The other planets that are connected as part of this cluster—Mindava (hex 0710), Ishtara (hex 0806), Everlong (hex 0807), Quixote (hex 0809), and Hethgra (0810)—are waiting to see which faction comes out on top, embroiled in their own troubles, not worth the effort to bring them into the fold, or all three.

Cluster #3: The Aliens

This is the most spread-out of the three clusters, starting with hex 0604 and involving all the worlds connected by the space lanes on the upper portion of the map.

Newhome (hex 0604) was settled by a group of humans from an overpopulated planet in the Federated Worlds and has been fairly successful. What they didn’t expect was that many of the worlds near them were populated by alien races.

The Kabbulu (hex 0603) live on a world of the same name, and are strange, plantlike creatures that find humor in almost everything humans do. Otiluke (hex 0504) is the home planet of the primitive Wisps—which is the human name for them as their own name is incomprehensible—a race that resembles floating balls of energy that communicate telepathically. Winter (hex 0703) is a frozen planet with a small human settlement of scientists who are studying a non-random pattern of signals being emitted from the planet as waves of radiation. Hantash (hex 0704) is the homeworld of the Tash, highly-intelligent, humanoid aliens that have many traits of birds of prey. Unhallow (hex 0802) is a hot, hellish world that the human settlers are convinced is haunted by ghosts of humans from a destroyed settlement in the distant past. And Trollsden (hex 0403) is a dangerous world inhabited by fierce beasts (nicknamed “Trolls”) that are a bad-tempered mixture of prehistoric ground sloth and grizzly bear, with just enough sentience to have led to a development of a primitive language.

Space Lanes, Not Communications Routes

Players of later versions of Traveller will notice that I am not using Communications Routes. That was a Third Imperium element, and it doesn’t appear here. Rather, the lines that connect the various worlds are space lanes. As noted in Book 3: Worlds and Adventure (1977), “The worlds of a subsector are connected by the charted space lanes, which mark the regular routes travelled by commercial starships. While it is possible for starships to travel without regard to the lanes charted, individuals who do not own or control starships are generally restricted to commercial travel on ships which ply the routes which are mapped.”

What this means for players in this sub-sector is that PCs who do not own a starship can only purchase passage to worlds connected by the space lanes. That means hexes 0110, 0804, and 0807 are not reachable unless the PCs manage to hire or convince a ship captain to take them there. And it won’t be cheap.

Even if PCs do own a starship, unless they have a Generate program on their ship—and starting PCs certainly won’t be able to afford that program—then they can only purchase jump route coordinates in self-erasing cassettes between worlds connected by the space lanes.

And at best, starting PCs who do own a ship will not have a jump drive capable of more than 1 hex at a time. That means, for example, that PCs who get hired on Quarlsbury (hex 0407) to do a job on Greenwood (hex 0610) must travel for a week to hex 0508, refuel (or find a job that gives them the money to pay for the refueling), then another week to hex 0509 (with the same possibility for adventure there), then a third week to hex 0609 (again with a possible adventure) and then to hex 0610. So a trip between four worlds could take a couple of months before they arrive at their destination.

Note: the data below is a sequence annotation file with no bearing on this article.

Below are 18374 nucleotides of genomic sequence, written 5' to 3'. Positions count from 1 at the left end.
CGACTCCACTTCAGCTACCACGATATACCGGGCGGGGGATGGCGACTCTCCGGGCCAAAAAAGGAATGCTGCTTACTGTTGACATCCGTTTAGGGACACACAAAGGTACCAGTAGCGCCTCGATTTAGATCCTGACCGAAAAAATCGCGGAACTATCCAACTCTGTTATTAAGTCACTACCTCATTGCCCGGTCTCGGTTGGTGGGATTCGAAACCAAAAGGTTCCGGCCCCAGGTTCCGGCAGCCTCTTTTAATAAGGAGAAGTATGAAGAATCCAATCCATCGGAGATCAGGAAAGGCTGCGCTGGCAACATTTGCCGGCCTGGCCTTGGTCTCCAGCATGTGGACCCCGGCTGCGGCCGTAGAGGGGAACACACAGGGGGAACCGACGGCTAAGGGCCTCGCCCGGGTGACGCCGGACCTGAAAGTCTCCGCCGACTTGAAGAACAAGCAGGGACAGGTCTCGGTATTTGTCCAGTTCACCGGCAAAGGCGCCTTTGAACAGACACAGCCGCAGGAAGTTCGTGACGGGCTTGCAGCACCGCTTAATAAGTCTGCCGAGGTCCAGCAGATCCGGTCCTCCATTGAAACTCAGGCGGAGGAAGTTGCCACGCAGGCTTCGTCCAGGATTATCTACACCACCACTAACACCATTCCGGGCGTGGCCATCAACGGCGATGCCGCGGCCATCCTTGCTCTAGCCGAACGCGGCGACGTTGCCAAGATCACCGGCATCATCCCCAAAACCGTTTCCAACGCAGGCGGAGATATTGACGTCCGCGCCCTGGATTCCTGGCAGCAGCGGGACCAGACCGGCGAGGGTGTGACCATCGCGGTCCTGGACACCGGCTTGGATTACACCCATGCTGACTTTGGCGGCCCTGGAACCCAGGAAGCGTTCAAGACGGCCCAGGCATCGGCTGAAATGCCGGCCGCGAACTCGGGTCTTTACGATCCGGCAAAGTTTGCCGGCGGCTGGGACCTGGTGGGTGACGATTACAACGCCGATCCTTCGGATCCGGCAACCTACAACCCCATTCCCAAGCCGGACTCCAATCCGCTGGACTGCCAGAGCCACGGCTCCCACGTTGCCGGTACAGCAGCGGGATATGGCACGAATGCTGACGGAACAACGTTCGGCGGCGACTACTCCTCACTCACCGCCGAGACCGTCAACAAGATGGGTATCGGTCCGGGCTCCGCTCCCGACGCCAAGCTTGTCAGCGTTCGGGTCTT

All this means that travel is slow, difficult, expensive, and takes a lot of time. How that translates into the game is that PCs who want to travel wherever they want in the sub-sector need to amass some wealth, get their own ship, and upgrade it with a Generate program. All these things are great motivators to engage in adventures!

This is, of course, exactly as it should be.

So What about the Adventures?

The “Patron Encounters” Table in Book 3: Worlds and Adventures provides the structure I’d like to use for my adventure ideas. This table is used whenever the PCs are hungry for money (which they should be most of the time). When the PCs search out a job, they are actually looking for a “Patron.” And if the dice give the chance to meet a patron, the referee rolls on the “Patron Encounters” table (reproduced below).

As you can see, there are a lot of different possibilities there. Not all of these people are necessarily going to be out to hire the PCs. In some cases, they will be the antagonists—the actual Patron may be someone else entirely. But I’ll provide a series of adventure hooks/ideas that cover some of the options on this table.

So What Do I Get?

Next week, I’m going to post planet record sheets for a number of planets in the sub-sector. Here are the original sheets I did for Bitan and Pirnath, the two planets I discussed last week. (I know the adventure hooks are not done in the format of Patrons. These were the first two that I did and hadn’t decided on that format yet.)

Sector-Planets_Page_1     Sector-Planets_Page_2

As an aside, my friend Jonathan came up with a great suggestion as to why the Pirnath aren’t trying to annex Bitan—they are xenophobes—and that led to my idea that they are all empaths who feel actual pain when they experience human emotions.

Along with the standard UWP data, there will be a short description of the world, and its major allies and enemies. Then the rest of the sheet will be possible Patron Encounters.

Note that I plan to reuse some encounters on multiple, related worlds. For example, a couple of the same encounters for the world in hex 0207 will probably show up on the encounters list for the worlds in hexes 0107 and 0208, because those worlds are close together and there could be multiple ways for PCs to get involved in a particular adventure.